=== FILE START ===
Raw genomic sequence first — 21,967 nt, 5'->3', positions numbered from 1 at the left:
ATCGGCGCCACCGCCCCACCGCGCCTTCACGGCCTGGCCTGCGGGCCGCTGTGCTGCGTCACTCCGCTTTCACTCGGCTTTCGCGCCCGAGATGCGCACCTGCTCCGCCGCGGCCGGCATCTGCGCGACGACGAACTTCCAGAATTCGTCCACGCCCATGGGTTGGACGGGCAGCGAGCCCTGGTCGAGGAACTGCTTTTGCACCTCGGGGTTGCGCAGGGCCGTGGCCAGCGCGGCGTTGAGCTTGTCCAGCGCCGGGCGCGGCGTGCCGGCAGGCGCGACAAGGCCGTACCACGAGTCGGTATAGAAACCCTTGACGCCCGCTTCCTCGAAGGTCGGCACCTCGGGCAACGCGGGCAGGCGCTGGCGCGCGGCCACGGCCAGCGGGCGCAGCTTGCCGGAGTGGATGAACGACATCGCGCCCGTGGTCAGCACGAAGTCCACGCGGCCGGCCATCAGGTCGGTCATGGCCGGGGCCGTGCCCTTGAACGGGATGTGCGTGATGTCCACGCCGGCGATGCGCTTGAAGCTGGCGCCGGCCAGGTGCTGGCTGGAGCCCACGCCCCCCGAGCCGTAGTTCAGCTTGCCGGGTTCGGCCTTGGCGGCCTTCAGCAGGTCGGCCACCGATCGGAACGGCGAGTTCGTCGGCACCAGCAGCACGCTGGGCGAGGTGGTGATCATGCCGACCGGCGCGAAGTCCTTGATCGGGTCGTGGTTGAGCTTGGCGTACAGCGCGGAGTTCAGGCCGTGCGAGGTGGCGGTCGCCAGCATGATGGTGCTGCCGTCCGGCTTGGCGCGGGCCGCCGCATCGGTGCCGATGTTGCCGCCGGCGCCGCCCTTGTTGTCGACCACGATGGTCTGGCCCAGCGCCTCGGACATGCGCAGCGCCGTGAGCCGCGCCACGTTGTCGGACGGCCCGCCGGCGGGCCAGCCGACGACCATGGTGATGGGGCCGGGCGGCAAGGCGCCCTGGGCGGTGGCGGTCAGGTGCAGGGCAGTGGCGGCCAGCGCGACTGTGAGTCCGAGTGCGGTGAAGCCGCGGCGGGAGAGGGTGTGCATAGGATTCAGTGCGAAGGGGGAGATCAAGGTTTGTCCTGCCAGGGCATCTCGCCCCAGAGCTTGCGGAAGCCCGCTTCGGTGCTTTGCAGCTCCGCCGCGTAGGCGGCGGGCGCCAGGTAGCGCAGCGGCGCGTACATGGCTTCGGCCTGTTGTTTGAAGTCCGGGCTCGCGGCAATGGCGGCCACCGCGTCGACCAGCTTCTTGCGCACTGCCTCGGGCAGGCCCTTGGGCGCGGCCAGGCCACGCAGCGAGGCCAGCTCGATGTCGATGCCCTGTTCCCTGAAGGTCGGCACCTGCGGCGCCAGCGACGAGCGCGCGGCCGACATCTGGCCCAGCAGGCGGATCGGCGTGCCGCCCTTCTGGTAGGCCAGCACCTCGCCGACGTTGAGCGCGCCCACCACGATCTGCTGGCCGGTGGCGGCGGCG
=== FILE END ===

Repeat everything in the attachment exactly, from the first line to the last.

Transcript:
Raw genomic sequence first — 21,967 nt, 5'->3', positions numbered from 1 at the left:
ATCGGCGCCACCGCCCCACCGCGCCTTCACGGCCTGGCCTGCGGGCCGCTGTGCTGCGTCACTCCGCTTTCACTCGGCTTTCGCGCCCGAGATGCGCACCTGCTCCGCCGCGGCCGGCATCTGCGCGACGACGAACTTCCAGAATTCGTCCACGCCCATGGGTTGGACGGGCAGCGAGCCCTGGTCGAGGAACTGCTTTTGCACCTCGGGGTTGCGCAGGGCCGTGGCCAGCGCGGCGTTGAGCTTGTCCAGCGCCGGGCGCGGCGTGCCGGCAGGCGCGACAAGGCCGTACCACGAGTCGGTATAGAAACCCTTGACGCCCGCTTCCTCGAAGGTCGGCACCTCGGGCAACGCGGGCAGGCGCTGGCGCGCGGCCACGGCCAGCGGGCGCAGCTTGCCGGAGTGGATGAACGACATCGCGCCCGTGGTCAGCACGAAGTCCACGCGGCCGGCCATCAGGTCGGTCATGGCCGGGGCCGTGCCCTTGAACGGGATGTGCGTGATGTCCACGCCGGCGATGCGCTTGAAGCTGGCGCCGGCCAGGTGCTGGCTGGAGCCCACGCCCCCCGAGCCGTAGTTCAGCTTGCCGGGTTCGGCCTTGGCGGCCTTCAGCAGGTCGGCCACCGATCGGAACGGCGAGTTCGTCGGCACCAGCAGCACGCTGGGCGAGGTGGTGATCATGCCGACCGGCGCGAAGTCCTTGATCGGGTCGTGGTTGAGCTTGGCGTACAGCGCGGAGTTCAGGCCGTGCGAGGTGGCGGTCGCCAGCATGATGGTGCTGCCGTCCGGCTTGGCGCGGGCCGCCGCATCGGTGCCGATGTTGCCGCCGGCGCCGCCCTTGTTGTCGACCACGATGGTCTGGCCCAGCGCCTCGGACATGCGCAGCGCCGTGAGCCGCGCCACGTTGTCGGACGGCCCGCCGGCGGGCCAGCCGACGACCATGGTGATGGGGCCGGGCGGCAAGGCGCCCTGGGCGGTGGCGGTCAGGTGCAGGGCAGTGGCGGCCAGCGCGACTGTGAGTCCGAGTGCGGTGAAGCCGCGGCGGGAGAGGGTGTGCATAGGATTCAGTGCGAAGGGGGAGATCAAGGTTTGTCCTGCCAGGGCATCTCGCCCCAGAGCTTGCGGAAGCCCGCTTCGGTGCTTTGCAGCTCCGCCGCGTAGGCGGCGGGCGCCAGGTAGCGCAGCGGCGCGTACATGGCTTCGGCCTGTTGTTTGAAGTCCGGGCTCGCGGCAATGGCGGCCACCGCGTCGACCAGCTTCTTGCGCACTGCCTCGGGCAGGCCCTTGGGCGCGGCCAGGCCACGCAGCGAGGCCAGCTCGATGTCGATGCCCTGTTCCCTGAAGGTCGGCACCTGCGGCGCCAGCGACGAGCGCGCGGCCGACATCTGGCCCAGCAGGCGGATCGGCGTGCCGCCCTTCTGGTAGGCCAGCACCTCGCCGACGTTGAGCGCGCCCACCACGATCTGCTGGCCGGTGGCGGCGGCG